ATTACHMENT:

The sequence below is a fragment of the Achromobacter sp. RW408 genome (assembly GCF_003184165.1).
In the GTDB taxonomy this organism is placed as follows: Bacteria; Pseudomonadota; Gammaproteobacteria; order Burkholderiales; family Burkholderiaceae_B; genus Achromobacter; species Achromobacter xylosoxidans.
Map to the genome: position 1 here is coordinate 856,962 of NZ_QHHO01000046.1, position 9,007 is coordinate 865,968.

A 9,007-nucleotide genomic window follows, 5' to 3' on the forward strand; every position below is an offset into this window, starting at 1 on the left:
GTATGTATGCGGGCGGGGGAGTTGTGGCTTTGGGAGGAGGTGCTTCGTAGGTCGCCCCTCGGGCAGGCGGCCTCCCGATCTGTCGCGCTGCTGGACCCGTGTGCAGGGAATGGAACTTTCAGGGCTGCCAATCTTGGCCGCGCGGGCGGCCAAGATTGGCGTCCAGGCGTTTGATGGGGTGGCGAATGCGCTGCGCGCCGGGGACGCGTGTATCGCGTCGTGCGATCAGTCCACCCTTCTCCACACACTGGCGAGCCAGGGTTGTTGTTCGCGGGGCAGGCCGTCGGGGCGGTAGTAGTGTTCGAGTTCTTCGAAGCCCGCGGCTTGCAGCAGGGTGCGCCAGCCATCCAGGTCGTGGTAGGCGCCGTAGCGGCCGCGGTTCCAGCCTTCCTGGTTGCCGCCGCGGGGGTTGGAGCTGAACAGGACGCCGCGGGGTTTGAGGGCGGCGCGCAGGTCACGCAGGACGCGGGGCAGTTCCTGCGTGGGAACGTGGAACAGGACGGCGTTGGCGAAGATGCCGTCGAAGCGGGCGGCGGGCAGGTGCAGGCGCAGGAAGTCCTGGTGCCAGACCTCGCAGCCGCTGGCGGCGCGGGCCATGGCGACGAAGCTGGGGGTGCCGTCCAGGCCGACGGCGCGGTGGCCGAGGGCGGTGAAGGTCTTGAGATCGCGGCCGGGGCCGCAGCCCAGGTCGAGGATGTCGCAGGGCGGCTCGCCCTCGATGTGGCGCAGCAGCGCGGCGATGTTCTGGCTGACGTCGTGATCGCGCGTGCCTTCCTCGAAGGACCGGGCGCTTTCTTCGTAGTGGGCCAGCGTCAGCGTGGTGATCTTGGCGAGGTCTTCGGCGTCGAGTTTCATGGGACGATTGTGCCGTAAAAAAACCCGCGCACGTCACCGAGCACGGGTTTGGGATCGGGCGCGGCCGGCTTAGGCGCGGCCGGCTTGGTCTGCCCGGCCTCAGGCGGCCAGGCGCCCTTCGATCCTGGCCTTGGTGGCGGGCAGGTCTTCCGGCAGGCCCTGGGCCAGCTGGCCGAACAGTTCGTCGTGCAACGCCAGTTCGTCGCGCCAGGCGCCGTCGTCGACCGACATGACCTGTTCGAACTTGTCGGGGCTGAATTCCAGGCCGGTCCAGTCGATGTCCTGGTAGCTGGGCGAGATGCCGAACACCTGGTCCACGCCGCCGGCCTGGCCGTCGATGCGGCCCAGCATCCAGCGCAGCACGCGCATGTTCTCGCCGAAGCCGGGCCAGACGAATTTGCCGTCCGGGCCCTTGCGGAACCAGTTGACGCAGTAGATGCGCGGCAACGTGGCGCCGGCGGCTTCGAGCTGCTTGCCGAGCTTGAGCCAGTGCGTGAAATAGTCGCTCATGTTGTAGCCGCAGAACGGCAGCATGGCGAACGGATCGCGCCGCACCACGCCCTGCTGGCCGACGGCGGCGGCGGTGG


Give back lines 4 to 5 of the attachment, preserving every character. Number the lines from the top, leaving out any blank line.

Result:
A 9,007-nucleotide genomic window follows, 5' to 3' on the forward strand; every position below is an offset into this window, starting at 1 on the left:
GTATGTATGCGGGCGGGGGAGTTGTGGCTTTGGGAGGAGGTGCTTCGTAGGTCGCCCCTCGGGCAGGCGGCCTCCCGATCTGTCGCGCTGCTGGACCCGTGTGCAGGGAATGGAACTTTCAGGGCTGCCAATCTTGGCCGCGCGGGCGGCCAAGATTGGCGTCCAGGCGTTTGATGGGGTGGCGAATGCGCTGCGCGCCGGGGACGCGTGTATCGCGTCGTGCGATCAGTCCACCCTTCTCCACACACTGGCGAGCCAGGGTTGTTGTTCGCGGGGCAGGCCGTCGGGGCGGTAGTAGTGTTCGAGTTCTTCGAAGCCCGCGGCTTGCAGCAGGGTGCGCCAGCCATCCAGGTCGTGGTAGGCGCCGTAGCGGCCGCGGTTCCAGCCTTCCTGGTTGCCGCCGCGGGGGTTGGAGCTGAACAGGACGCCGCGGGGTTTGAGGGCGGCGCGCAGGTCACGCAGGACGCGGGGCAGTTCCTGCGTGGGAACGTGGAACAGGACGGCGTTGGCGAAGATGCCGTCGAAGCGGGCGGCGGGCAGGTGCAGGCGCAGGAAGTCCTGGTGCCAGACCTCGCAGCCGCTGGCGGCGCGGGCCATGGCGACGAAGCTGGGGGTGCCGTCCAGGCCGACGGCGCGGTGGCCGAGGGCGGTGAAGGTCTTGAGATCGCGGCCGGGGCCGCAGCCCAGGTCGAGGATGTCGCAGGGCGGCTCGCCCTCGATGTGGCGCAGCAGCGCGGCGATGTTCTGGCTGACGTCGTGATCGCGCGTGCCTTCCTCGAAGGACCGGGCGCTTTCTTCGTAGTGGGCCAGCGTCAGCGTGGTGATCTTGGCGAGGTCTTCGGCGTCGAGTTTCATGGGACGATTGTGCCGTAAAAAAACCCGCGCACGTCACCGAGCACGGGTTTGGGATCGGGCGCGGCCGGCTTAGGCGCGGCCGGCTTGGTCTGCCCGGCCTCAGGCGGCCAGGCGCCCTTCGATCCTGGCCTTGGTGGCGGGCAGGTCTTCCGGCAGGCCCTGGGCCAGCTGGCCGAACAGTTCGTCGTGCAACGCCAGTTCGTCGCGCCAGGCGCCGTCGTCGACCGACATGACCTGTTCGAACTTGTCGGGGCTGAATTCCAGGCCGGTCCAGTCGATGTCCTGGTAGCTGGGCGAGATGCCGAACACCTGGTCCACGCCGCCGGCCTGGCCGTCGATGCGGCCCAGCATCCAGCGCAGCACGCGCATGTTCTCGCCGAAGCCGGGCCAGACGAATTTGCCGTCCGGGCCCTTGCGGAACCAGTTGACGCAGTAGATGCGCGGCAACGTGGCGCCGGCGGCTTCGAGCTGCTTGCCGAGCTTGAGCCAGTGCGTGAAATAGTCGCTCATGTTGTAGCCGCAGAACGGCAGCATGGCGAACGGATCGCGCCGCACCACGCCCTGCTGGCCGACGGCGGCGGCGGTGG